My journey with God continues when I accepted the service as CFC-Handmaids of the Lord Coordinator last 2015. In addition, I am a volunteer in our Parish Religious Education Program as a catechist. God is so faithful that if challenges come in my way and I asked for His guidance, He is generous to give me all the graces that I need to perform each task that He wanted me to do. Whatever my husband and I have learned and learning, we are sharing and teaching our faith to our children.

However, praying is not the only tool to deepen my relationship with God. From the video I have watched according to Father Leo Patalinghug, there are three tools to deepen our Journey to Faith: first, prayers; second, study and last, community. I am still a work in progress; in our CFC-Household group, we are doing the “Unlocking the Mystery of the Bible by Jeff Cavins”. The more I study and the more I listen to religious songs, inspirational teachings– the more my outlook in life changed from being pessimistic to becoming optimistic because I know I am walking with God.

In conclusion, life is perfectly beautiful if we only know how to live with it. If we only accept Jesus and walk with Him through our journey in life, we all have the same destination after this life on earth…. to face God in heaven. Jesus, my Lord and my God, I am a sinner. Please forgive me. When I reach my last breath here on earth, please open the gates of your Kingdom in heaven.


Dear Lord,Thank You for the gift of life. Thank You for the challenges and trials that come into my way. It made me a tougher and courageous woman of faith. Thank You for the difficult people that I encounter, it helps me to see the blessings that I have and polish my character. Thank You for my immediate family, for my family back in Manila, for my children, for my relatives, for my friends all over the world, and thank You for giving me the Couples for Christ community that made our relationship as husband, wife and children stronger. Thank You for all the provisions that You have given us. Moreover, I continue to pray that one day Lord, when my journey here on earth is finished, You will open the door in Paradise and I will join You there and You will tell me, “My daughter, you made me proud!” Moreover, I pray for the people reading this reflection to also touch their lives the way You touched mine. Amen.

Third Word

By Theresa Ballo

A colleague shared this quote from Twitter which I liked, “I never believed in love at first sight, but that all changed the moment I became a mother.” Indeed, a mother’s love is incomparable. It is selfless, unconditional and keeps no records of wrong. Like any mother, Mary demonstrated all that from her son’s conception and beyond.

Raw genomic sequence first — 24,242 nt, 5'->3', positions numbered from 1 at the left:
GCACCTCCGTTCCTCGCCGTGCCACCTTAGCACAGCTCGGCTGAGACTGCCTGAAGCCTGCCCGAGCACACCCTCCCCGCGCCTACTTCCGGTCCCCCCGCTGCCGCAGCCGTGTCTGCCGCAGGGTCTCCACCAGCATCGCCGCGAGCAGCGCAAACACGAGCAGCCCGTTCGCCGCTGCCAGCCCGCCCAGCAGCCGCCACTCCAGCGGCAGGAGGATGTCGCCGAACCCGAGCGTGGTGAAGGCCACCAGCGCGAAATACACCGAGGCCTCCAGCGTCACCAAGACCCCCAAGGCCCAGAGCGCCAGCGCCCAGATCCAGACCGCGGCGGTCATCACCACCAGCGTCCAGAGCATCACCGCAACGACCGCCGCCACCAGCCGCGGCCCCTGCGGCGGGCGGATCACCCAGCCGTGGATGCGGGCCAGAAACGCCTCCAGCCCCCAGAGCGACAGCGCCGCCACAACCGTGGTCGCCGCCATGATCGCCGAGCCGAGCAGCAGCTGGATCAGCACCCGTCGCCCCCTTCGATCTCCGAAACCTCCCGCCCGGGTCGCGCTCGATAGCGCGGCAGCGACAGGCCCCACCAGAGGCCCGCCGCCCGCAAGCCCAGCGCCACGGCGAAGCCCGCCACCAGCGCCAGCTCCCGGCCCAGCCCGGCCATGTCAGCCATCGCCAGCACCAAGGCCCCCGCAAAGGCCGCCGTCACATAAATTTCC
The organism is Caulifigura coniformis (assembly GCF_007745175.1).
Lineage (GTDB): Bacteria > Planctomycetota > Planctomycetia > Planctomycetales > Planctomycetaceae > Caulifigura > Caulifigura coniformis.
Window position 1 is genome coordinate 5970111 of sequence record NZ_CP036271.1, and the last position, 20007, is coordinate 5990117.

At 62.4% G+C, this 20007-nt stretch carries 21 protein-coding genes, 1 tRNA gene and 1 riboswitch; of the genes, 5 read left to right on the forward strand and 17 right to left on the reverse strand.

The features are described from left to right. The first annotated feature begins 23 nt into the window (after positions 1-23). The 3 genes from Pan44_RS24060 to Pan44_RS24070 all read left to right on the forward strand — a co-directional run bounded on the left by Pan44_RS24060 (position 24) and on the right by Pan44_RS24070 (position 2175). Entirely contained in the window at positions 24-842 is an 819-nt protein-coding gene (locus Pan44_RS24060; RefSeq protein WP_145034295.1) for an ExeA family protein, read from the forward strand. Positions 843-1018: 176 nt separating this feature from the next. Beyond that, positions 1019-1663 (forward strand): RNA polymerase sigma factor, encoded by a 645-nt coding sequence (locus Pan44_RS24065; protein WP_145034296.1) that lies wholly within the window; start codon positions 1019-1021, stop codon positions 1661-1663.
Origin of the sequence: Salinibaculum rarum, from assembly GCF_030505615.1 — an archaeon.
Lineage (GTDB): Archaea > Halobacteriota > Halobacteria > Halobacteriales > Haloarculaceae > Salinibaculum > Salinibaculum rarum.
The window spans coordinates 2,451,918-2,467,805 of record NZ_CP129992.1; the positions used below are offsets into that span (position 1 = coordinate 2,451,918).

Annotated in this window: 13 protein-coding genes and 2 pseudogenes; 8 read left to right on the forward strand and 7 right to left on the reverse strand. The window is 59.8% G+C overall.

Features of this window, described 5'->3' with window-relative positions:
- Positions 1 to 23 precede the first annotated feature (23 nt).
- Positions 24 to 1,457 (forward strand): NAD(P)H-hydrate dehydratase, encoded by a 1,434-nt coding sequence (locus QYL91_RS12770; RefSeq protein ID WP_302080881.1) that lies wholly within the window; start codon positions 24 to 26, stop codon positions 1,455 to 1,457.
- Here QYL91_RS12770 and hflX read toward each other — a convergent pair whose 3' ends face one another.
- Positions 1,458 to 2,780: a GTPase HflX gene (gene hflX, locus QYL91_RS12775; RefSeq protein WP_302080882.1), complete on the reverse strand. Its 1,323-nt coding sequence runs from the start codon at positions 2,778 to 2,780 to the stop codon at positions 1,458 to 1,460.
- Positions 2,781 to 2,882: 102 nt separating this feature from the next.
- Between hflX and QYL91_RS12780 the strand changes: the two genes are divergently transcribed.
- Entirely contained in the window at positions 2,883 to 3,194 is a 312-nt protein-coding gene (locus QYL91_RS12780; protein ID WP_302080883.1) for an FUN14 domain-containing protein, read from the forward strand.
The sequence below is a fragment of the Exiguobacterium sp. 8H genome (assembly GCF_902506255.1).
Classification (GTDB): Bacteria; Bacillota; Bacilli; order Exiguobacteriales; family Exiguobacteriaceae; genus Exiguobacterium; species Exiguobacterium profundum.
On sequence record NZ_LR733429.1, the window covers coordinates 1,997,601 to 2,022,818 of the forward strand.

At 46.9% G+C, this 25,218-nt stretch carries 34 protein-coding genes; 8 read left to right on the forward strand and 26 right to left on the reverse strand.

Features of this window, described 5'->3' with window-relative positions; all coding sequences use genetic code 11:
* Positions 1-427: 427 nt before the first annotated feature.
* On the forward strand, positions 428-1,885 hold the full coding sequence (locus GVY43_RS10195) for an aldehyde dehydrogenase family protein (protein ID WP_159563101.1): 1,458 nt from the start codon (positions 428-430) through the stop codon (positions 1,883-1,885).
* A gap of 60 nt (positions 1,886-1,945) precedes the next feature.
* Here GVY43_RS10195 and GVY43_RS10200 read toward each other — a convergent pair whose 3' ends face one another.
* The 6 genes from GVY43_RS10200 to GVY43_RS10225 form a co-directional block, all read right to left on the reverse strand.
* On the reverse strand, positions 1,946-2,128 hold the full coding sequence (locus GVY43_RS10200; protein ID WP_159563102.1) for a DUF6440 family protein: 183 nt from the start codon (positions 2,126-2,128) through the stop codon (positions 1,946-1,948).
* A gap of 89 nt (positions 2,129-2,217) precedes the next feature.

Think of all these scenarios in Mary’s life. As an already engaged woman, she found herself in front of an angel who proclaimed that she will bear a son in her womb, God’s only Son at that! Imagine her fright as a stranger named Simeon approached her and Joseph to give praise to baby Jesus and revealed to her that a sword will pierce her very soul. Recall her agitation searching for Jesus when He got lost at the temple. Or how about when she interceded to Jesus in behalf of the newly-wedded couple in Cana which prompted the Lord to perform His first miracle right there and then? Mary was such an extraordinary woman. She exemplified great faith and obedience to God to be able to cope and manage the events that happened in her life. I just couldn’t imagine how painful it was for a mother like her, seeing her only son crucified and losing His life. The gaze between Mary and Jesus in Calvary is the scene I imagined as I reflect on the Third Word.

The third word Jesus uttered on the cross was for His mother and for His disciples. Jesus showed His being one with us. He lived in a normal family. He knows how it is to care for the members of the family much more for His mother. Even as He was dying on the cross as the Saviour of humanity, Jesus remembered His role as a son. He chose an ordinary man to look after His mom. A new bond is built and a new family is set up. From that moment on, Mary takes care of each one of us. We become her children in her Son Jesus.

There was a time in my life where I got fed up with life. I hit double-standard life rock-bottom. I was already a parish youth leader then. I created an image in everyone’s eyes that I was doing okay. But each night, inside my room I knew something is wrong. I was confused and don’t know what to do and where to go. I got tired of struggling to be good enough. So, with a plan, I decided to run away from home. Nevertheless, no matter how smooth my plan was, and so I thought, my mother’s instinct is stronger. Without a plan, she just felt staying at home that day. I cannot bear lying in front of her, bid my goodbye to attend a parish activity yet I don’t have any plans of coming home. So, with a heavy heart, I told her the truth. After speaking my heart out, I told her that I already made arrangements to where I would be staying, so I could not just back out. She bargained, pleaded me not to go. I promised her that I will come home and that I just need space to figure things out for myself. Our win-win solution was she has to meet my contact person there and see the place where I will be staying. At 4:00 pm, we headed our way to Poblacion, Angat, Bulacan. It is a small town where I do not know anyone and nobody knows me as well.